Y’all this is my favorite office I’ve ever had. Can we just talk about dreaming big for a second? When I got this job I had no idea what my office looked like or a clue on how I was going to commute to work. (Buying a car here is a little tricky too!) All summer leading up to our move I was manifesting with the mantra “I have an office with a window that I drive to in my SUV.” After lots of prayers and planning, here we are! I have an office with two huge windows and we found an SUV! Whether you have a closet or a classroom, hang in there and dream big!

So here’s the breakdown of my space:

The Calm Down Corner

A must-have in any counseling office, a calm-down corner is a safe space where kids can come to when they need help managing strong emotions. This part of your office is supposed to feel cozy and welcoming (aka Hygge). My calm down corner has a bulletin board with calming mandalas indicating what it is. Download the calm down corner mandala banner for free here!

calm down corner sign.JPG

On the same bulletin board I have an image of a “dot dude” meditating (you can download it from Sarah Pecorino Illustration here) and folders where I keep my feelings check posters and guided meditations. Download my feeling check posters for free here and check out this resource for guided meditations. I laminate my feelings check posters since I use them daily with groups and individuals.

I then have a coping strategies toolbox where I keep calm down cards. They are included for free as part of my free resource library, sign up here! 

calm down corner rugs.JPG

For seating, I have two rugs I found at our local supermarket and a beach tapestry. I couldn’t find beanbags so instead I used my blow-up beach chair! Check it out here.

P.S. My husband gives me a hard time that my calm-down “corner” isn’t actually in a corner!

What’s on my Amazon wishlist for my next trip home:

Bulletin Boards

In addition to the bulletin board in my calm down corner, I have a Self-Regulation Station where students can move a clothespin to indicate which “zone” they are in. This is my first year having a functional bulletin board and I love it! I can’t wait to see how it works as my group members come in each week. Check it out in my store here.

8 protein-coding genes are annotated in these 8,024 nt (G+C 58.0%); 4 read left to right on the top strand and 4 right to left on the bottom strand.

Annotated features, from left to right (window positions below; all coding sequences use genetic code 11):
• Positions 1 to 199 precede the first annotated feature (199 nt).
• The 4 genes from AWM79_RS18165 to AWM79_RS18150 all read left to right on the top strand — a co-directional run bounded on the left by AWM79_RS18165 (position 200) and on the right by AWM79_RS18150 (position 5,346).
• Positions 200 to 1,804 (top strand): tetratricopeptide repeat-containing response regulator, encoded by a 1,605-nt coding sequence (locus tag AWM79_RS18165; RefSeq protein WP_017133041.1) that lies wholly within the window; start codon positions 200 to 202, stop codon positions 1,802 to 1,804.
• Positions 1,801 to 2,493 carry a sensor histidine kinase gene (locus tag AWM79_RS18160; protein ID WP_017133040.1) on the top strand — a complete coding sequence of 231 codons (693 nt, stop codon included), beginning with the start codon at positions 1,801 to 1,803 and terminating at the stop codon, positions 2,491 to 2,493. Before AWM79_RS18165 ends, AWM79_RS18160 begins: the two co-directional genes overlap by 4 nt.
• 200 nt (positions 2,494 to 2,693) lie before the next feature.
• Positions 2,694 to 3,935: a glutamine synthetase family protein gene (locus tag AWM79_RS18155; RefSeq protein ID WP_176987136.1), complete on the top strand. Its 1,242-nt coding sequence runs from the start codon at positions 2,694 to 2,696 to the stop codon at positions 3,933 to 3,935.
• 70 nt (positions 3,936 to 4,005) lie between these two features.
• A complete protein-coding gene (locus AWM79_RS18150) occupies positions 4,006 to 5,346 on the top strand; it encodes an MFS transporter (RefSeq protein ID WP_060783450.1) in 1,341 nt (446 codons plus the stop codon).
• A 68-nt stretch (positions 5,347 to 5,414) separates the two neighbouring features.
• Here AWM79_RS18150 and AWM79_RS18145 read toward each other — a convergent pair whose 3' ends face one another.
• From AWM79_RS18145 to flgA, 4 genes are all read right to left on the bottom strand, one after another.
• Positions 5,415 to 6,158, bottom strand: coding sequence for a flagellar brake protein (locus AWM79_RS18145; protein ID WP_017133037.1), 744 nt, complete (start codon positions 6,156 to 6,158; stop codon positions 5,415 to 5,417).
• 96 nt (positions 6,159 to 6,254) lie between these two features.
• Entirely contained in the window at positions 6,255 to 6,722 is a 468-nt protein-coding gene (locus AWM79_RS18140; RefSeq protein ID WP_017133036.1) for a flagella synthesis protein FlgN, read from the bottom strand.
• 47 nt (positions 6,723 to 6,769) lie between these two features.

self regulation bulletin board.JPG

Read about all of my bulletin board ideas here and remember if you don’t have a bulletin board, hang up a piece of butcher paper and decorate it. That's what I did!

What’s on my Amazon wishlist for my next trip home:

I would love to have some bulletin borders like these confetti ones. So cute!


Inspirational posters are a great addition to any counseling office. I bought these tropical growth mindset ones from My Teaching Pal on TpT.

My Desk

My desk is basic but functional. I like keeping a file cabinet by my desk to have a file folder with each student’s info easily accessible. I also keep my essential oils diffuser and basic office supplies nearby. 

counseling office desk.JPG

What’s on my Amazon wishlist for my next trip home:

I would love to have some fake succulents to spruce up my desk. I really like these.


This is my first year having a dry-erase whiteboard and I love it! It’s a great place to display a feelings check prompt and confidentiality sign. My confidentiality sign is included in my free resource library too. Sign up here. I also like having a dry-erase board to write on for “on the fly” examples, plus it’s a paper saver! 

school counseling board.JPG

Small Group Space

I love to lead small groups at a round table or kidney table. All students feel equal and it is a great way to facilitate conversations. I also love that I have these built-in benches for when I have more students than chairs in a group!

What’s on my Amazon wishlist for my next trip home:

I would love a bookshelf to store my group curriculum and school counseling library. This one would be perfect. See my library recommendations here.

The Talk Space

This is my favorite spot in my new office. I am so excited to have a couch and chair! Couches create more of a comfortable therapist's office vibe rather than a sterile classroom. I also love having adult-size seating options for parent meetings.

counseling office tour.JPG

Outside Door

Outside on my door I have my Meet the Counselor Bitmoji sign (snag the free template in my resource library here!) and my self-referral forms. Students can grab a paper form or self-refer using a QR code. Use this QR code generator to create your own for free. It’s easy and it makes you look tech-savvy and cool!

Whether you are a counselor in the middle of nowhere like me or you’re on a budget, I hope you find my office tour inspiring and helpful! Good luck this year!